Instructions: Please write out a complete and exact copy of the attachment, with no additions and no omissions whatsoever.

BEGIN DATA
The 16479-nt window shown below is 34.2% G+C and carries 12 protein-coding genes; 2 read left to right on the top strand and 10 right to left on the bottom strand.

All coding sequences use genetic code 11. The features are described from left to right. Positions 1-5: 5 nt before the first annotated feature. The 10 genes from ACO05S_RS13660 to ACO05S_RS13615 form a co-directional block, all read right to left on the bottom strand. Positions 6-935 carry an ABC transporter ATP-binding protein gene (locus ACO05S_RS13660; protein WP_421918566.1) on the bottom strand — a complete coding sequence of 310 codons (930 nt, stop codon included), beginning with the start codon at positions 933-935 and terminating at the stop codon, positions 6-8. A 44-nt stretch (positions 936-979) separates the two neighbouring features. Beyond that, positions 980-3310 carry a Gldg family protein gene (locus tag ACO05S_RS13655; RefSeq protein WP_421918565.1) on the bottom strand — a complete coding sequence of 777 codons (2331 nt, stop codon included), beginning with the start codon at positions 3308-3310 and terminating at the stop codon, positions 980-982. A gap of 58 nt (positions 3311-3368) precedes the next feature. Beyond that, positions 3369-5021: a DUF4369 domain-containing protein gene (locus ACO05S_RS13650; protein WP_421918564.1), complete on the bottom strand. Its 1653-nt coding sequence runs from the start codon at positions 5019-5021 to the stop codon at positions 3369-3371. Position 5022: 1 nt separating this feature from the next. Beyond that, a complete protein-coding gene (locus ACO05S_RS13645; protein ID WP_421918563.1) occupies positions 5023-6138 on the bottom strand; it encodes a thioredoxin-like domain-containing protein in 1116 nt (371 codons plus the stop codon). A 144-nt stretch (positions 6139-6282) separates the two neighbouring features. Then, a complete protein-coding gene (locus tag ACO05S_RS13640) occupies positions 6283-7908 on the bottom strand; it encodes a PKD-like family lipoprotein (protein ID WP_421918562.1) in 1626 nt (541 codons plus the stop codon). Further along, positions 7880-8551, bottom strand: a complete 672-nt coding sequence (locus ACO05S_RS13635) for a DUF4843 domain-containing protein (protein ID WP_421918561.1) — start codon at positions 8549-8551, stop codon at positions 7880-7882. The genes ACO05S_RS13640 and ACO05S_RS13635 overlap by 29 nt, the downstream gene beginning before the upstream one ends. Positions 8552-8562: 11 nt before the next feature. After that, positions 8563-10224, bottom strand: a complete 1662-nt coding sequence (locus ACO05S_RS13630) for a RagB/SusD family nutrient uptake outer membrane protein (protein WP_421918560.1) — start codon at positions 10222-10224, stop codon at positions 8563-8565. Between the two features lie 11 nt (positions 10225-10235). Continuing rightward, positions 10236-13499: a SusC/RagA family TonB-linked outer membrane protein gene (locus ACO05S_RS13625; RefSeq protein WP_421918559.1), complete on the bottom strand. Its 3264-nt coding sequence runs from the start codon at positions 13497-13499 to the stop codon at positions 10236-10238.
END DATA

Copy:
The 16479-nt window shown below is 34.2% G+C and carries 12 protein-coding genes; 2 read left to right on the top strand and 10 right to left on the bottom strand.

All coding sequences use genetic code 11. The features are described from left to right. Positions 1-5: 5 nt before the first annotated feature. The 10 genes from ACO05S_RS13660 to ACO05S_RS13615 form a co-directional block, all read right to left on the bottom strand. Positions 6-935 carry an ABC transporter ATP-binding protein gene (locus ACO05S_RS13660; protein WP_421918566.1) on the bottom strand — a complete coding sequence of 310 codons (930 nt, stop codon included), beginning with the start codon at positions 933-935 and terminating at the stop codon, positions 6-8. A 44-nt stretch (positions 936-979) separates the two neighbouring features. Beyond that, positions 980-3310 carry a Gldg family protein gene (locus tag ACO05S_RS13655; RefSeq protein WP_421918565.1) on the bottom strand — a complete coding sequence of 777 codons (2331 nt, stop codon included), beginning with the start codon at positions 3308-3310 and terminating at the stop codon, positions 980-982. A gap of 58 nt (positions 3311-3368) precedes the next feature. Beyond that, positions 3369-5021: a DUF4369 domain-containing protein gene (locus ACO05S_RS13650; protein WP_421918564.1), complete on the bottom strand. Its 1653-nt coding sequence runs from the start codon at positions 5019-5021 to the stop codon at positions 3369-3371. Position 5022: 1 nt separating this feature from the next. Beyond that, a complete protein-coding gene (locus ACO05S_RS13645; protein ID WP_421918563.1) occupies positions 5023-6138 on the bottom strand; it encodes a thioredoxin-like domain-containing protein in 1116 nt (371 codons plus the stop codon). A 144-nt stretch (positions 6139-6282) separates the two neighbouring features. Then, a complete protein-coding gene (locus tag ACO05S_RS13640) occupies positions 6283-7908 on the bottom strand; it encodes a PKD-like family lipoprotein (protein ID WP_421918562.1) in 1626 nt (541 codons plus the stop codon). Further along, positions 7880-8551, bottom strand: a complete 672-nt coding sequence (locus ACO05S_RS13635) for a DUF4843 domain-containing protein (protein ID WP_421918561.1) — start codon at positions 8549-8551, stop codon at positions 7880-7882. The genes ACO05S_RS13640 and ACO05S_RS13635 overlap by 29 nt, the downstream gene beginning before the upstream one ends. Positions 8552-8562: 11 nt before the next feature. After that, positions 8563-10224, bottom strand: a complete 1662-nt coding sequence (locus ACO05S_RS13630) for a RagB/SusD family nutrient uptake outer membrane protein (protein WP_421918560.1) — start codon at positions 10222-10224, stop codon at positions 8563-8565. Between the two features lie 11 nt (positions 10225-10235). Continuing rightward, positions 10236-13499: a SusC/RagA family TonB-linked outer membrane protein gene (locus ACO05S_RS13625; RefSeq protein WP_421918559.1), complete on the bottom strand. Its 3264-nt coding sequence runs from the start codon at positions 13497-13499 to the stop codon at positions 10236-10238.